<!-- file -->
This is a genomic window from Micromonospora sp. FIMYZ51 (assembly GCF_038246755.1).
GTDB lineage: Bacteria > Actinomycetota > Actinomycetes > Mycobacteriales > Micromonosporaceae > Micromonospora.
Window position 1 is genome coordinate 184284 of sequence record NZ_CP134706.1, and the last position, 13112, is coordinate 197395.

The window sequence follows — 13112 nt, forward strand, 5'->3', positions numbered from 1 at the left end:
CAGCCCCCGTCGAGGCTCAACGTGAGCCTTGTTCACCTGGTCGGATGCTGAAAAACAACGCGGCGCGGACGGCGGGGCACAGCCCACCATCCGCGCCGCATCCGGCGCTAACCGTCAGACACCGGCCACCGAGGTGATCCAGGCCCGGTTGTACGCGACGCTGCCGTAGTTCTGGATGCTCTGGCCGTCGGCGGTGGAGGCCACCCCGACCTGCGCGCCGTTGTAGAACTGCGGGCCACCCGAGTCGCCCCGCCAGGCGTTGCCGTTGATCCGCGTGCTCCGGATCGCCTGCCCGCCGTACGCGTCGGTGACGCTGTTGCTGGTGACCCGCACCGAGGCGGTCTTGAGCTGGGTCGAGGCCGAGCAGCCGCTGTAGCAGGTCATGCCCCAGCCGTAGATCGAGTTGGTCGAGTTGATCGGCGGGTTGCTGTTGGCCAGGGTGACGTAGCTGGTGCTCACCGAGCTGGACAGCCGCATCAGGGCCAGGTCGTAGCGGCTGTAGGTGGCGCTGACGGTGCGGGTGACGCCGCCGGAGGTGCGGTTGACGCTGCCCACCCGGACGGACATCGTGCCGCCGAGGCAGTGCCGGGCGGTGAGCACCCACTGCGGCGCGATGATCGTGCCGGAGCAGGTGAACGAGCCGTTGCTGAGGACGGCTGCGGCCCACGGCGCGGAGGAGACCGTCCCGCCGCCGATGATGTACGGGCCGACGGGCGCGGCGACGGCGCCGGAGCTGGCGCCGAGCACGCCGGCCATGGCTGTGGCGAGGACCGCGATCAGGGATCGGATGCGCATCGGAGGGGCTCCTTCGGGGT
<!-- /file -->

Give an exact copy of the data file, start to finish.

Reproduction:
This is a genomic window from Micromonospora sp. FIMYZ51 (assembly GCF_038246755.1).
GTDB lineage: Bacteria > Actinomycetota > Actinomycetes > Mycobacteriales > Micromonosporaceae > Micromonospora.
Window position 1 is genome coordinate 184284 of sequence record NZ_CP134706.1, and the last position, 13112, is coordinate 197395.

The window sequence follows — 13112 nt, forward strand, 5'->3', positions numbered from 1 at the left end:
CAGCCCCCGTCGAGGCTCAACGTGAGCCTTGTTCACCTGGTCGGATGCTGAAAAACAACGCGGCGCGGACGGCGGGGCACAGCCCACCATCCGCGCCGCATCCGGCGCTAACCGTCAGACACCGGCCACCGAGGTGATCCAGGCCCGGTTGTACGCGACGCTGCCGTAGTTCTGGATGCTCTGGCCGTCGGCGGTGGAGGCCACCCCGACCTGCGCGCCGTTGTAGAACTGCGGGCCACCCGAGTCGCCCCGCCAGGCGTTGCCGTTGATCCGCGTGCTCCGGATCGCCTGCCCGCCGTACGCGTCGGTGACGCTGTTGCTGGTGACCCGCACCGAGGCGGTCTTGAGCTGGGTCGAGGCCGAGCAGCCGCTGTAGCAGGTCATGCCCCAGCCGTAGATCGAGTTGGTCGAGTTGATCGGCGGGTTGCTGTTGGCCAGGGTGACGTAGCTGGTGCTCACCGAGCTGGACAGCCGCATCAGGGCCAGGTCGTAGCGGCTGTAGGTGGCGCTGACGGTGCGGGTGACGCCGCCGGAGGTGCGGTTGACGCTGCCCACCCGGACGGACATCGTGCCGCCGAGGCAGTGCCGGGCGGTGAGCACCCACTGCGGCGCGATGATCGTGCCGGAGCAGGTGAACGAGCCGTTGCTGAGGACGGCTGCGGCCCACGGCGCGGAGGAGACCGTCCCGCCGCCGATGATGTACGGGCCGACGGGCGCGGCGACGGCGCCGGAGCTGGCGCCGAGCACGCCGGCCATGGCTGTGGCGAGGACCGCGATCAGGGATCGGATGCGCATCGGAGGGGCTCCTTCGGGGT